“An ounce of prevention is worth a pound of cure,” Wilkes adds. “In my book, prevention beats response any day of the week. A security solutions formula that I have always attempted to follow during my career has been Awareness + Readiness + Prevention = Risk Reduction. This has always been a recipe for success and one I consistently turn to and rely upon.”

Preparing for a Safe Return

For museum security leaders, reestablishing and strengthening the three main focus areas have been restoring health and safety, strengthening business continuity and crisis management strategies, and creating a plan that allows the return to full business operations.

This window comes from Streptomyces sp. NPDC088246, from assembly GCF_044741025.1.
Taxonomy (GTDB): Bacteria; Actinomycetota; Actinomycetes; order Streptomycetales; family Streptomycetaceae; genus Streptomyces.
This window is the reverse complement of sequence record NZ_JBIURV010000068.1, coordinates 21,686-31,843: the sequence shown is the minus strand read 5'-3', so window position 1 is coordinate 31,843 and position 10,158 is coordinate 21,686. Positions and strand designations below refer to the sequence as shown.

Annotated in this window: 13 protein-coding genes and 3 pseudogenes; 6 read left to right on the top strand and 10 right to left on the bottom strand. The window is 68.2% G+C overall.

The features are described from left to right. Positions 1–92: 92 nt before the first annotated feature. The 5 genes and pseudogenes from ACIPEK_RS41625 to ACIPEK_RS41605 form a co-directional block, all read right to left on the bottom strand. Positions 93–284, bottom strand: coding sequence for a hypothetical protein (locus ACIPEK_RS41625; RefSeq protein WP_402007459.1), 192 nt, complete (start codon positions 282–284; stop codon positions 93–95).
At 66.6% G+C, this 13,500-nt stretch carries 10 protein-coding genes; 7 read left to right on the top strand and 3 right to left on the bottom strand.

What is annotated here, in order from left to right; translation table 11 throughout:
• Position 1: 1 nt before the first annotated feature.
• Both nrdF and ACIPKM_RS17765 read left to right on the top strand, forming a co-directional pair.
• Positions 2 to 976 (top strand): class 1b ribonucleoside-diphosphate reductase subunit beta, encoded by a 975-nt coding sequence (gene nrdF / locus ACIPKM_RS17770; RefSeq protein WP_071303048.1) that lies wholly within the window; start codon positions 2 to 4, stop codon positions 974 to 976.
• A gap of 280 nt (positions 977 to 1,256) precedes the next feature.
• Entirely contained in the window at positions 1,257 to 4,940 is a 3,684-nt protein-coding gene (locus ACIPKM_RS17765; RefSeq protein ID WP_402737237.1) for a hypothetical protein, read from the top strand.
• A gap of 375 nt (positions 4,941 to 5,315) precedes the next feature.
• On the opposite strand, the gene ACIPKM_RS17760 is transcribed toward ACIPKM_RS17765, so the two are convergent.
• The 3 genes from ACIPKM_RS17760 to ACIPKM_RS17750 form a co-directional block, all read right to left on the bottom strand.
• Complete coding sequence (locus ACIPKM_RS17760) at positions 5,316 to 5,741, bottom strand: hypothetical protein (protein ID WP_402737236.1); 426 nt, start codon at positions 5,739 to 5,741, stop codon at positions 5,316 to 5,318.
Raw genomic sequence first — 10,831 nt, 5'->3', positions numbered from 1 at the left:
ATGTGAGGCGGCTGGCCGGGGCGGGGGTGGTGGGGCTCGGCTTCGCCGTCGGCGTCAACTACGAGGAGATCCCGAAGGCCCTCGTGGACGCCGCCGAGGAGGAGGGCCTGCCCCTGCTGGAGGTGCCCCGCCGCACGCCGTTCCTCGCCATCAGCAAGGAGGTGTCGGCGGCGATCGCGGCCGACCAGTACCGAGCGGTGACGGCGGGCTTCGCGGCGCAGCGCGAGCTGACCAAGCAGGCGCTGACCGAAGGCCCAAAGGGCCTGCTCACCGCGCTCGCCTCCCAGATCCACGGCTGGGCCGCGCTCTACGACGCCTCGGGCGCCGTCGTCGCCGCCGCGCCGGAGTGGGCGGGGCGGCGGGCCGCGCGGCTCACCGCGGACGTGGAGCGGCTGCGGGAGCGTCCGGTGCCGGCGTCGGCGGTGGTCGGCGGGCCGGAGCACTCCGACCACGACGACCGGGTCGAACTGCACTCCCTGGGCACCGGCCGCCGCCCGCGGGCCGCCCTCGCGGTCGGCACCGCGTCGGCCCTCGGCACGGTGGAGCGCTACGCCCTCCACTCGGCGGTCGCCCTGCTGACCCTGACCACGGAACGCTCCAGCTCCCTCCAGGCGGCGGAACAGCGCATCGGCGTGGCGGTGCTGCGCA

Because cultural institutions and museums rely on repetitive visitation, a key challenge for security leaders in this space is balancing the necessary measures of security for high-value and irreplaceable cultural artifacts, while maintaining an unrestricted and welcoming environment where the public can view and interact with the art.

As many of these institutions prepare to reopen to the public with major limitations, providing an environment that allows for the best possible visitor experience while ensuring the wellbeing of staff and visitors in a socially distanced world is a major concern.

“You want the public to feel comfortable and safe, but we’re trying to ensure that our collections are secure from any type of damage or vandalism,” Beaver says. “A heavy dose of interpersonal skills and visitor relations, aligned with policies and procedures will be more critical than ever.”